Greece 'Yes', 'No' camps neck and neck ahead of bailout vote

Greece 'Yes', 'No' camps neck and neck ahead of bailout vote
Referendum campaign posters that reads "No" (R) and "Yes" (L) in Greek are seen on a bus stop in Athens.
PHOTO: Reuters

ATHENS - Greece braced itself Saturday ahead of a make-or-break bailout referendum as polls showed the 'Yes' and 'No' camps neck and neck and uncertainty rose over the future of the country's battered economy.

Prime Minister Alexis Tsipras got a rock-star welcome at an Athens rally late Friday as he sought to revive support for a 'No' vote in a referendum called to strengthen his hand in talks with international creditors.

But the most recent polls suggested Sunday's plebiscite on Greece's latest bailout offer from its international creditors was too close to call, with the nation of 11 million people evenly divided.

EU leaders have warned that a "No" victory could cause Greece to crash out of the eurozone. But Tsipras and his closest ally Finance Minister Yanis Varoufakis have accused them of fear-mongering.

In an interview published Saturday the outspoken Varoufakis accused Athens's creditors of "terrorism".

"What they're doing with Greece has a name - terrorism," he told the Spanish El Mundo daily. "What Brussels and the troika want today is for the 'Yes' (vote) to win so they could humiliate the Greeks." As tensions rose he was forced to deny a Financial Times report that suggested Greek savers could lose 30 percent of their bank deposits to shore up the banking system, slamming it a "malicious rumour".

The British business daily, quoting unidentified bankers and businessmen close to negotiations, reported that Greek depositors with over 8,000 euros (S$11,969) in an account may be force to take a "haircut".

Rumours that capital controls imposed by the government were leading to food and medicine shortages were spooking Greeks, as was growing uncertainty over when the country's banks would re-open.

"I've heard shops are running out of flour, sugar and salt. I'm really worried, how will we manage if we can't get to our money and there's no food to buy?" said Lena Antoniou, a 35-year old mother of two.

Nikos Archondis from the Panhellenic Exporters Association (PEA) told AFP "certain supermarkets are very concerned because they cannot forecast how the situation will evolve," adding that stocks of meat, cheeses, fruits and vegetables "risk running low in the following weeks".

A defiant Tsipras told 25,000 cheering supporters at Friday's rally to "say 'No' to ultimatums and to turn your back on those who would terrorise you," adding: "No one can ignore this passion and optimism." A rival rally of 22,000 "Yes" supporters shouted pro-European slogans and voiced fears of a so-called "Grexit" from the eurozone and a return to Greece's former currency, the drachma, if Tsipras got his way.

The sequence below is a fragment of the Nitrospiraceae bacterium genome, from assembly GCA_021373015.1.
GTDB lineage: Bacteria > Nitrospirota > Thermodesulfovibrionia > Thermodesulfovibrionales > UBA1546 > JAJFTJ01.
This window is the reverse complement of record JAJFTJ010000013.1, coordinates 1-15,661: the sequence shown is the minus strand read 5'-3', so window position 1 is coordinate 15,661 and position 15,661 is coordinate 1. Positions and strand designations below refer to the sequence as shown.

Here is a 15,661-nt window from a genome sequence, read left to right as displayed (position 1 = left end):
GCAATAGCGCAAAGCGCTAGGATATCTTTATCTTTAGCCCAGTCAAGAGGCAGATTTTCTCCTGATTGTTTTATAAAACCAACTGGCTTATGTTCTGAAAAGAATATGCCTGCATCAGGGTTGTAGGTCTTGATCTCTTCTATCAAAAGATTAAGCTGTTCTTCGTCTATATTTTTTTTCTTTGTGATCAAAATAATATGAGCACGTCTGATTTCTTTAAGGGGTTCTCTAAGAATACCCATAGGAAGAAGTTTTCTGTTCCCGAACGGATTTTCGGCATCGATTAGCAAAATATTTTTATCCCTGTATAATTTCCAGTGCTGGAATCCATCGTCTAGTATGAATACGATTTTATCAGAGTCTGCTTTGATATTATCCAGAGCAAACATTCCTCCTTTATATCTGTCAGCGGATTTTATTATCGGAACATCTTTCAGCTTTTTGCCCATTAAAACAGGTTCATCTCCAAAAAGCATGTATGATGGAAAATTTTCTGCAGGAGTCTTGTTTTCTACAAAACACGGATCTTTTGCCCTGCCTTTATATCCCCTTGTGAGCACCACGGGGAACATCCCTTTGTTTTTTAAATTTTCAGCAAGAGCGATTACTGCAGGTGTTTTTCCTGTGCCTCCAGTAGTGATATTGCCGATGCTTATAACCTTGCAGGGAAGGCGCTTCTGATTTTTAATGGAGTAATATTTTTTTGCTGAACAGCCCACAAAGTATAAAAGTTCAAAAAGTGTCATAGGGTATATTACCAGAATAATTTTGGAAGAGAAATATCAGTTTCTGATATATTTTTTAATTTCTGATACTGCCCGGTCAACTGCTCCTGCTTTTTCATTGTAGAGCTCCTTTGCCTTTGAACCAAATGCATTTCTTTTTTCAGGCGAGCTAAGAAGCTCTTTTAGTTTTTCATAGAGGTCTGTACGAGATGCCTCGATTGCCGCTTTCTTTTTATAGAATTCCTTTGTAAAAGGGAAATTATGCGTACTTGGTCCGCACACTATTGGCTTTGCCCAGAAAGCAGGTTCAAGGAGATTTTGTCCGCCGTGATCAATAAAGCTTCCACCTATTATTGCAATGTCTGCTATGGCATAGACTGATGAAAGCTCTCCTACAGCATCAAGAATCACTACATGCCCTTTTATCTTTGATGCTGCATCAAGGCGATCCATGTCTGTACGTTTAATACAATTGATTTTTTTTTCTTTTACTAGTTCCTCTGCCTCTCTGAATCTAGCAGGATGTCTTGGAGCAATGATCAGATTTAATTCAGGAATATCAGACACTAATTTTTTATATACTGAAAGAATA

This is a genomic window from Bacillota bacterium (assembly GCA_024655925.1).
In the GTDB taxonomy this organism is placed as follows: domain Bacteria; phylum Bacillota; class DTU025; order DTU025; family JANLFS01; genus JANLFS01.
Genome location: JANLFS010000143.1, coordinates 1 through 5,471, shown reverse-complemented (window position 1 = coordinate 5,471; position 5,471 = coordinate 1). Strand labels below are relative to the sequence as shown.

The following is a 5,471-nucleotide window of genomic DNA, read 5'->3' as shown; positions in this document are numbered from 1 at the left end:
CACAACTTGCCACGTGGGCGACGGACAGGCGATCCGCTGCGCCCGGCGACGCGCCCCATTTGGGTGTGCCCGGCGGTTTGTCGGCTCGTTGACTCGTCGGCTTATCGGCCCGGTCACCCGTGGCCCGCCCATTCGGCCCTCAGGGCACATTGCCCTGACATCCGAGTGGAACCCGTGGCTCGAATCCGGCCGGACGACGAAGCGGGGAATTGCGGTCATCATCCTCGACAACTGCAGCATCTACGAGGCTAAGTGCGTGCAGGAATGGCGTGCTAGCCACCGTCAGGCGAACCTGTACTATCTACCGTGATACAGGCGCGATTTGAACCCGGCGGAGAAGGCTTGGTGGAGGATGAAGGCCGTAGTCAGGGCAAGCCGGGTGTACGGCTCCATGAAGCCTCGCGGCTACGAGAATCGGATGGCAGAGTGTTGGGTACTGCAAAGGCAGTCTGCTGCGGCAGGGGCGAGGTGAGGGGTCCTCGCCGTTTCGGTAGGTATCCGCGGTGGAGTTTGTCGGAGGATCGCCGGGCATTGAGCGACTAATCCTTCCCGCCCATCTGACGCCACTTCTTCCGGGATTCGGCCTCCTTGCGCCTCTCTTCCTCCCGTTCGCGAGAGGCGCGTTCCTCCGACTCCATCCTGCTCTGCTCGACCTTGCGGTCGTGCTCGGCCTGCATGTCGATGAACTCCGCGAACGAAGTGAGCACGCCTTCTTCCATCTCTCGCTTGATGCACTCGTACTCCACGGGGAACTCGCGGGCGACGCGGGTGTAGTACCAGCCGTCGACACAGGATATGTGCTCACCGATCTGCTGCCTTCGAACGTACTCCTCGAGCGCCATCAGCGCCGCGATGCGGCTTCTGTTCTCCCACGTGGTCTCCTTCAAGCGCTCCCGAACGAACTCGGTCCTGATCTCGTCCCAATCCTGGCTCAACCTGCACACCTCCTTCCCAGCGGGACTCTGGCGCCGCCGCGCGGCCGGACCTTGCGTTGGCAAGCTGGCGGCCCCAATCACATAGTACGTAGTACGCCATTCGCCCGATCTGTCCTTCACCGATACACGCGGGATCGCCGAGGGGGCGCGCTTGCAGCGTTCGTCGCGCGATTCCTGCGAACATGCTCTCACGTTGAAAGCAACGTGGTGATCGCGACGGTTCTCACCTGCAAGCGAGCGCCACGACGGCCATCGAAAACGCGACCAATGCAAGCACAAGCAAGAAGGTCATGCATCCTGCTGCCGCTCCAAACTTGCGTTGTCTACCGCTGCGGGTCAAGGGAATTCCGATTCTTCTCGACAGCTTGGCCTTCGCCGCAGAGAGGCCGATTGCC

"They cannot pretend any longer that it's not about leaving the euro," said a 43-year-old doctor who gave his first name as Nikos. "Outside the euro lies only misery."

Neck and neck

Many Greeks have jumped into the "Yes" camp since capital controls were imposed this week limiting daily ATM withdrawals to just 60 euros after Greece's international aid package ran out on Tuesday.

Fresh ATM queues snaked along pavements Saturday morning, with many faces drawn or pinched with anxiety as voters confessed they thought Sunday's referendum was going to be an extremely tight race.

Adding to the sense of crisis, a eurozone emergency fund officially declared Greece to be in default on Friday for not making a 1.5-billion-euro payment to the International Monetary Fund this week.

The latest voter intention polls, published late Friday, showed the pro and anti-bailout camps were neck and neck.

A GPO poll put the 'Yes' voters at 44.1 percent and the 'Nos' at 43.7 percent, while an Alco survey found 44.5 percent would vote 'Yes' while 43.9 percent would vote 'No'.

Tsipras says the vote is needed to force creditors to finally accept his key demand of another round of debt relief to save Greece from financial meltdown and possibly crashing out of the euro.

But critics have complained the very technical bailout question being put to people in the referendum is unintelligible, while eurozone officials have said that the "deal" referred to expired on Tuesday.

European Commission chief Jean-Claude Juncker warned in Brussels that Greece's negotiating position would be "dramatically weakened" in the event of a "No" - and still difficult even in the event of a "Yes" vote.

German Finance Minister Wolfgang Schaeuble, known for his tough line against Athens's leaders, said it was clear Greece's leftist leaders did not really want any reform programme.

"Only the Greeks" can now decide if they want to stay in the eurozone, he told German daily Bild.

European leaders fear the referendum will not only seal Greece's fate: Eurosceptic parties at the extreme left and right of the political spectrum have been exploiting the Greek referendum to bash the euro currency.

Tsipras insists Greece needs to trim its suffocating 323-billion-euro debt burden by having creditors forgive 30 percent of what they are owed and allowing a 20-year grace period for repaying the rest.

Varoufakis has promised banks would reopen on Tuesday if a new deal is agreed quickly, and the Union of Greek Banks said Friday its members had enough liquidity until then.

But on Greece's streets, the cash rationing has led many to despair, especially pensioners who have been allowed a one-off over-the-counter withdrawal of 120 euros if they don't have a bank card.

In the second-biggest city of Thessaloniki, one 77-year-old man unable to withdraw his money crumpled to the ground, scattering his papers.

"I am a sensitive person," the man, George Chatzifotiadi, explained later to AFP. "I cannot stand to see my country in this situation."

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